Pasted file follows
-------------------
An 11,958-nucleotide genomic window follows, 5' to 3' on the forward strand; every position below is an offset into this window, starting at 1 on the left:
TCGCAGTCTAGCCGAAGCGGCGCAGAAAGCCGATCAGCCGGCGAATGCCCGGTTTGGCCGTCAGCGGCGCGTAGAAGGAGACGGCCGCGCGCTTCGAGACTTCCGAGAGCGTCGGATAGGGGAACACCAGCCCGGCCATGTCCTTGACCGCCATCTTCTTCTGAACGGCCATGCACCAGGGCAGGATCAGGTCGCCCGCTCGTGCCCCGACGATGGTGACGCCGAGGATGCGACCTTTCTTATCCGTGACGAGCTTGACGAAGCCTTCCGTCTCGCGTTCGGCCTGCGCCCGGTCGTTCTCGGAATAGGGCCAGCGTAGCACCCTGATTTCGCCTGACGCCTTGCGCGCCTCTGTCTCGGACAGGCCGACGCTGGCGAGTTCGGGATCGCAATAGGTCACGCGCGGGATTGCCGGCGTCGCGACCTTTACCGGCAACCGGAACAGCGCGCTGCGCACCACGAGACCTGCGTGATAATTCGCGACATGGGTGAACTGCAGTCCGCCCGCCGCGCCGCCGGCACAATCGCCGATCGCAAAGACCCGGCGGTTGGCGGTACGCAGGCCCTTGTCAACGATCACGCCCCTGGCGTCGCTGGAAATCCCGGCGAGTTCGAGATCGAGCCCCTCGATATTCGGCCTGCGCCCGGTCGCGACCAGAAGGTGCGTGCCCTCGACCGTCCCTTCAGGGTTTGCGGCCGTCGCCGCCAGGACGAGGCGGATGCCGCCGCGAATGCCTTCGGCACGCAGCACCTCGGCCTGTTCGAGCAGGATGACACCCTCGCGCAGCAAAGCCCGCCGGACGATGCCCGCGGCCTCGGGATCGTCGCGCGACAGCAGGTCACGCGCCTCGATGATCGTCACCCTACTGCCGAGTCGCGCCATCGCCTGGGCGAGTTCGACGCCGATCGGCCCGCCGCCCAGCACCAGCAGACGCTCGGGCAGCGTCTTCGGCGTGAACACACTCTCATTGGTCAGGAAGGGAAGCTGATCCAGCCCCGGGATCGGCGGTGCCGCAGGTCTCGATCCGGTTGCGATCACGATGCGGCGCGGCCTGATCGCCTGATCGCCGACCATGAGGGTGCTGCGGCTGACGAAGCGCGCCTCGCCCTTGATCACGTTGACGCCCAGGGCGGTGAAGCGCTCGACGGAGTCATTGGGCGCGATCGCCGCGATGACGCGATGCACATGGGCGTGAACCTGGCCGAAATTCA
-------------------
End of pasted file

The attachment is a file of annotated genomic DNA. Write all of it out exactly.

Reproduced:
An 11,958-nucleotide genomic window follows, 5' to 3' on the forward strand; every position below is an offset into this window, starting at 1 on the left:
TCGCAGTCTAGCCGAAGCGGCGCAGAAAGCCGATCAGCCGGCGAATGCCCGGTTTGGCCGTCAGCGGCGCGTAGAAGGAGACGGCCGCGCGCTTCGAGACTTCCGAGAGCGTCGGATAGGGGAACACCAGCCCGGCCATGTCCTTGACCGCCATCTTCTTCTGAACGGCCATGCACCAGGGCAGGATCAGGTCGCCCGCTCGTGCCCCGACGATGGTGACGCCGAGGATGCGACCTTTCTTATCCGTGACGAGCTTGACGAAGCCTTCCGTCTCGCGTTCGGCCTGCGCCCGGTCGTTCTCGGAATAGGGCCAGCGTAGCACCCTGATTTCGCCTGACGCCTTGCGCGCCTCTGTCTCGGACAGGCCGACGCTGGCGAGTTCGGGATCGCAATAGGTCACGCGCGGGATTGCCGGCGTCGCGACCTTTACCGGCAACCGGAACAGCGCGCTGCGCACCACGAGACCTGCGTGATAATTCGCGACATGGGTGAACTGCAGTCCGCCCGCCGCGCCGCCGGCACAATCGCCGATCGCAAAGACCCGGCGGTTGGCGGTACGCAGGCCCTTGTCAACGATCACGCCCCTGGCGTCGCTGGAAATCCCGGCGAGTTCGAGATCGAGCCCCTCGATATTCGGCCTGCGCCCGGTCGCGACCAGAAGGTGCGTGCCCTCGACCGTCCCTTCAGGGTTTGCGGCCGTCGCCGCCAGGACGAGGCGGATGCCGCCGCGAATGCCTTCGGCACGCAGCACCTCGGCCTGTTCGAGCAGGATGACACCCTCGCGCAGCAAAGCCCGCCGGACGATGCCCGCGGCCTCGGGATCGTCGCGCGACAGCAGGTCACGCGCCTCGATGATCGTCACCCTACTGCCGAGTCGCGCCATCGCCTGGGCGAGTTCGACGCCGATCGGCCCGCCGCCCAGCACCAGCAGACGCTCGGGCAGCGTCTTCGGCGTGAACACACTCTCATTGGTCAGGAAGGGAAGCTGATCCAGCCCCGGGATCGGCGGTGCCGCAGGTCTCGATCCGGTTGCGATCACGATGCGGCGCGGCCTGATCGCCTGATCGCCGACCATGAGGGTGCTGCGGCTGACGAAGCGCGCCTCGCCCTTGATCACGTTGACGCCCAGGGCGGTGAAGCGCTCGACGGAGTCATTGGGCGCGATCGCCGCGATGACGCGATGCACATGGGCGTGAACCTGGCCGAAATTCA